Lisa M. Allen holds a B.A. in History from the University of Texas at Austin and an MSc in the History of International Relations from the London School of Economics and Political Science. She is currently enrolled in the Terrorism Studies Certificate Program through the University of St. Andrews, and is a Terrorism Blogger for the Foreign Policy Association. She currently lives and works in Washington, D.C.
Lisa Guáqueta studied economics at Universidad Externado de Colombia and holds a master's degree in international affairs from The New School. Her interests include the urban dynamics of Latin America, especially the role of cities and local governments in international issues. She is both fascinated by and fearful of boarded up windows and doors, and, for some strange reason, takes many photos of abandonded industrial structures.
Lisa is a PhD student at the New School for Social Research in New York City. She earned her B.A. (Hon) from the University of Toronto, and an MSc in philosophy from the University of Edinburgh. Her interests hover around the intersections of ethics, aesthetics, and the philosophy of language. She’s currently writing a dissertation on feminism and speech-act theory, and teaching philosophy at St. John’s University. She lives in Toronto and New York City.
Born in Costa Rica, Lucía lives and works in Karlsruhe, Germany. Her production comprises painting, video, and installation. Lucía studied painting at the Universidad de Costa Rica (1995-2000) and she was awarded with the DAAD (German Service for Academic Exchange) Artist’s Scholarship to study Media Art in the Hochschule fur Gestaltung, Karlsruhe- Germany (2003-4).
M. Junaid Levesque-Alam, a Foreign Policy In Focus contributor, lives in New York. He has been published in several outlets, including Altmuslim.com, Antiwar.com, and The Nation's website. He writes about America and Islam on his website, Crossing the Crescent.
Malalai Joya is one of Afghanistan’s leading democracy activists. In 2005, she became the youngest person ever elected to the Afghan parliament. She was suspended in 2007 for her denunciation of warlords and their cronies in government. She has just written her memoir, A Woman Among Warlords: The Extraordinary Story of an Afghan Woman Who Dared to Speak Out (Scribner, 2009). Visit her personal website here.
Marianna Gurtovnik's interests lie in foreign policy, international security, and energy security. She has written on these topics for World Politics Review, Transitions Online, and the Congressionally-funded Project on National Security Reform (PNSR). For PNSR, she completed research studies on the strengths and weaknesses of the U.S. Government's response to the Iran-Iraq War (1980-88) and the Suez Canal Crisis (1956). She holds a Master's Degree in Public Administration from American University in Washington, DC.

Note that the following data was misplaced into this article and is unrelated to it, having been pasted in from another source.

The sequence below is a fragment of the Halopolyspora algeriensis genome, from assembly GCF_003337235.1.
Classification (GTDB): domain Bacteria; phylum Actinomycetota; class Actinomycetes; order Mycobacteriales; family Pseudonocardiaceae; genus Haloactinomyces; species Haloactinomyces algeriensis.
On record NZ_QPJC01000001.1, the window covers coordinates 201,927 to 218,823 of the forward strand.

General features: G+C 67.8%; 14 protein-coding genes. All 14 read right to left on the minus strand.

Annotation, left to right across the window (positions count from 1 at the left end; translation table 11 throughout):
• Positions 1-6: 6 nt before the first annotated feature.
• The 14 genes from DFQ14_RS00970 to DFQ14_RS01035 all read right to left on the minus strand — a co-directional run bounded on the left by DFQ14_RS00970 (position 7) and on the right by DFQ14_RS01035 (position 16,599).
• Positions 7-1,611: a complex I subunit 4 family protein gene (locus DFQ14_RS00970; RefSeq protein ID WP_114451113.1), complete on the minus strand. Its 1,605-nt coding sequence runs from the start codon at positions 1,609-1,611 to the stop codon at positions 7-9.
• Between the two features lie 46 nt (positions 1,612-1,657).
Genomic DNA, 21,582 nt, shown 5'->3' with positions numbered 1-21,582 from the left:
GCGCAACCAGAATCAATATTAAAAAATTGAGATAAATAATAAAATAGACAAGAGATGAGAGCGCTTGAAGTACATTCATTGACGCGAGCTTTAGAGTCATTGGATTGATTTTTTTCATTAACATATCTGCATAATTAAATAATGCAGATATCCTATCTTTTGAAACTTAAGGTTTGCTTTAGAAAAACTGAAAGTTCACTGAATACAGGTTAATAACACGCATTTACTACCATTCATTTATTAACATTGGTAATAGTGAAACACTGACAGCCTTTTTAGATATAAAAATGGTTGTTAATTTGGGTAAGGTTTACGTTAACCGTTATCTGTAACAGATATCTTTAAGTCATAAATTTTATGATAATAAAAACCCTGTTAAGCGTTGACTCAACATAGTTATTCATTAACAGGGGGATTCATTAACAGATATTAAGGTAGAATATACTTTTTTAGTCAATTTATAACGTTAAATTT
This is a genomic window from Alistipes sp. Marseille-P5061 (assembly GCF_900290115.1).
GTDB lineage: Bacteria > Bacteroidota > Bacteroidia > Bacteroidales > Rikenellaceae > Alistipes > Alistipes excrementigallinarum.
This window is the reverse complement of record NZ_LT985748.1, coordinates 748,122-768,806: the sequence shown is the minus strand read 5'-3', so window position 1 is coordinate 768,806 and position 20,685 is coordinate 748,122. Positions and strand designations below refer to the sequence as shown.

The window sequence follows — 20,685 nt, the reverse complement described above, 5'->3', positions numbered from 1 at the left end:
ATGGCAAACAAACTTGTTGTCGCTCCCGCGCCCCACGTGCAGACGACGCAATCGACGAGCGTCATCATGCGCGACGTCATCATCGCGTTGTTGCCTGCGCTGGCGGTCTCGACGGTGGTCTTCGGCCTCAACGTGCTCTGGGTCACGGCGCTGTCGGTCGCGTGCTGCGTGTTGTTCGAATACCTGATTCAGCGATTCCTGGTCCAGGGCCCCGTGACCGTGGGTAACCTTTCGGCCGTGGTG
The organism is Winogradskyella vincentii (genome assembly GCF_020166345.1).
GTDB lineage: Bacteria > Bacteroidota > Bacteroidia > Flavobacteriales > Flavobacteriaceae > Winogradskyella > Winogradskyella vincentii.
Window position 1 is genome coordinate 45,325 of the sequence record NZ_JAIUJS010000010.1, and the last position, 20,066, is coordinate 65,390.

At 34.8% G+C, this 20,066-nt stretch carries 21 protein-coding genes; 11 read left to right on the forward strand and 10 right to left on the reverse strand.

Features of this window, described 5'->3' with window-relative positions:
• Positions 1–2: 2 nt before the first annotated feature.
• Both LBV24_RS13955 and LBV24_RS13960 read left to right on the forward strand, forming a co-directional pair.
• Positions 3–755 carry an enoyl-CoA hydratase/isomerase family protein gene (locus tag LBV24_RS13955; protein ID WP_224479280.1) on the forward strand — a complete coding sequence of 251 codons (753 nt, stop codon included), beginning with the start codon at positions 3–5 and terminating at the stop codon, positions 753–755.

Marie is a political scientist, international criminal law professional, peace-builder, youth organizer, and social entrepreneur. She is a proud alumn of Seeds of Peace, UNDP, and Obama 2012. She is currently The Amani Institute' s Development Director, a Senior Advisor to The Peace Alliance, and a THNK participant.
Marion Arnaud is Project Officer at the International Coalition for the Responsibility to Protect (ICRtoP). The Coalition, launched in January 2009, is hosted by the World Federalist Movement-Institute for Global Policy (WFM-IGP). Currently composed of 16 organizations from all regions of the world, the Coalition works to advance RtoP at the international, regional and national levels.
Mariya Yefremova is a dual citizen of Russia and the United States. She received two Bachelor degrees from Hunter College (New York City) in Political Science and English Literature. After working for an environmental organization recruiting volunteers and teaching people how to reduce, reuse, and recycle, she receieved a Master of Human Rights degree from Central European University (Budapest). Mariya is now studying Human Rights and Humanitarian Action in Sciences Po Paris and teaching French students English. In her free time, Mariya blogs for the Huffington Post.
Martin Searle graduated with a B.A. in European Social and Political Studies from University College London. He subsequently worked for an international risk management company, and then on a campaign for the European Election held in 2009. He is now a graduate student of International Affairs at the New School.
Matthew Young is a DJ, artist, and designer. Spinning records since 1993, he is an avid collector of soulful music from around the globe. With DJ sets ranging from house music in Washington, DC to reggae in Shanghai, he is currently active in the nightlife scene in Manhattan and Brooklyn. Matthew is called Chewie by his mates, DJ Chew Rocks by clubgoers, and Madhav by his in-laws.
Max Weintraub received his Ph.D. in the History of Art from Bryn Mawr College in 2006, where he completed his dissertation on the art of Bruce Nauman. Max has worked in curatorial and educational departments at the Denver Art Museum, The Philadelphia Museum of Art, the Whitney Museum of American Art and the Museum of Modern Art. From 2006-08 he was the curator of The Reis Collection of Modern & Contemporary Art in New York City.